On October 14 in the journal Nature, there was a scientific paper published on new studies about the nature of comet P/2010 A2 (LINEAR). What exactly is it – a unique main-belt comet, or the result of the first documented collision of two small asteroids?

A little history: the comet was discovered January 6, 2010 by the LINEAR automatic sky survey. After being placed on the confirmation page, it became clear that this was no ordinary object. It was not star-like. Furthermore, it did not have any apparent condensation resembling a cometary nucleus. In images, only a tail was visible, without the comet itself. This made astrometric measurement difficult. Immediately after its discovery, the discussion of the nature of the new comet began. They continue to this day, although everyone is beginning to lean toward the version of a collision of two asteroids, where the tail becomes nothing but a dust tail thrown off as a consequence of the collision.

The collisional nature of the formation of the “comet’s” tail was a result of follow-up studies. The time interval for the collision was determined – January to August of 2009. Additionally, the presence of large particles (diameter greater than 1 mm) was noted in the dust tail. That is rather large for ordinary comet dust tails.

New studies were based on the analysis of new images obtained with the help of the Rosetta spacecraft’s OSIRIS camera. Ground-based observational support was carried out at the 3.6-m NTT telescope (New Technology Telescope) at the ESO La Silla Observatory, and also at the 5-m Hale telescope at Mt. Palomar Observatory.

On the basis of numerical modeling of the ejection of dust particles, with consideration of numerous parameters and comparison of the results with the images, the scientists came to the conclusion that the tail formation happened before August of 2009. The greatest agreement between the calculated data and the images was achieved for a collision date of February 10, 2009 (+/- 5 days). From this model the particle sizes were also refined. The result supported the previous conclusion – the dust tail particles have a large size – from millimeters to centimeters and even larger. On the basis of these data the mass of the ejected material was also calculated – 3.7 x 108 kg, which comprises about 16% of the mass of the 120-m asteroid discovered earlier in the images taken with large telescopes. It is thought that this is one of the colliding asteroids. Most likely, the second, smaller object (probable diameter 6-9 meters), was completely destroyed as a result of the collision.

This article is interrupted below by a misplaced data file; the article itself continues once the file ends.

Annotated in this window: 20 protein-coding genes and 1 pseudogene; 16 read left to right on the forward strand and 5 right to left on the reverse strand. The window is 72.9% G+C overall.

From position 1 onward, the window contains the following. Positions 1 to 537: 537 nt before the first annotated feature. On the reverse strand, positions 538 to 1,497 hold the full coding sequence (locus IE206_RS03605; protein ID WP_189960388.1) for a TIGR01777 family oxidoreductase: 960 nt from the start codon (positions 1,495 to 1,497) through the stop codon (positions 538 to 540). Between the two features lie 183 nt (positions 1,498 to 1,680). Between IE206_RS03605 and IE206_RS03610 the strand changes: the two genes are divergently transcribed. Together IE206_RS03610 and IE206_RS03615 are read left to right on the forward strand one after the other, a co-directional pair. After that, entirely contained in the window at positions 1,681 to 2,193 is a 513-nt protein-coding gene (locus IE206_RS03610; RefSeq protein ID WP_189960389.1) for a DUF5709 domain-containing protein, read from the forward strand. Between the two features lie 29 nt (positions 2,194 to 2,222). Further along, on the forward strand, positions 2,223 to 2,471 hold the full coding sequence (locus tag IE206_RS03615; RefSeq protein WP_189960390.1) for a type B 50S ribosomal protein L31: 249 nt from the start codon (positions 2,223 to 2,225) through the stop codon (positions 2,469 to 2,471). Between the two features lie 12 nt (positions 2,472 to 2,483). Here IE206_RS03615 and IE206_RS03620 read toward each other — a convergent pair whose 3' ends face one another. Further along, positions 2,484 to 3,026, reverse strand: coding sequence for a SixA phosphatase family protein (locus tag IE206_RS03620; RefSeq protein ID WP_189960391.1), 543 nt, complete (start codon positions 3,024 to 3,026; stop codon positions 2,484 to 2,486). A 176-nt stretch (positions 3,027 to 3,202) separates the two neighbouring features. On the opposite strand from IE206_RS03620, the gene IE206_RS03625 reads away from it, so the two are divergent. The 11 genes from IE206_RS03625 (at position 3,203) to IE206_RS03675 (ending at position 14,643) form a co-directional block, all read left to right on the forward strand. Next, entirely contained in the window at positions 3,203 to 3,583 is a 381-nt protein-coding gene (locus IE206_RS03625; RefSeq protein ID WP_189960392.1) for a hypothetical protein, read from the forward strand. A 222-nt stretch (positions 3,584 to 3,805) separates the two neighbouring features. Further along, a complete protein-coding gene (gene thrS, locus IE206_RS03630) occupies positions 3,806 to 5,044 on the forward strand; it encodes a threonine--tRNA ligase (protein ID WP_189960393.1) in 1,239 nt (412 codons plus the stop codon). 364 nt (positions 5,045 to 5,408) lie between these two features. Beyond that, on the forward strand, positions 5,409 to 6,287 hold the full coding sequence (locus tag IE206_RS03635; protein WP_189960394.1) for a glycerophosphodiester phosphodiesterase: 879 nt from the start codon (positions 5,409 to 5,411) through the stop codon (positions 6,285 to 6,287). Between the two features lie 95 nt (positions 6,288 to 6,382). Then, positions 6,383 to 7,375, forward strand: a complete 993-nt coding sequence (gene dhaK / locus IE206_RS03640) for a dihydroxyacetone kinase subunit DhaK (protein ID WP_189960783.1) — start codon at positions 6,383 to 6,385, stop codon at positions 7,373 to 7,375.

Based on data about the populations of main-belt asteroids, as well as the sizes of the colliding bodies, some conclusions were drawn about the frequency of collisions for a 120-meter sized asteroid – 1.2 billion years; that is, about one collision in 12 years. Since this collision is the first one documented and studied, with the coming on line of new generation surveys this figure will steadily grow.


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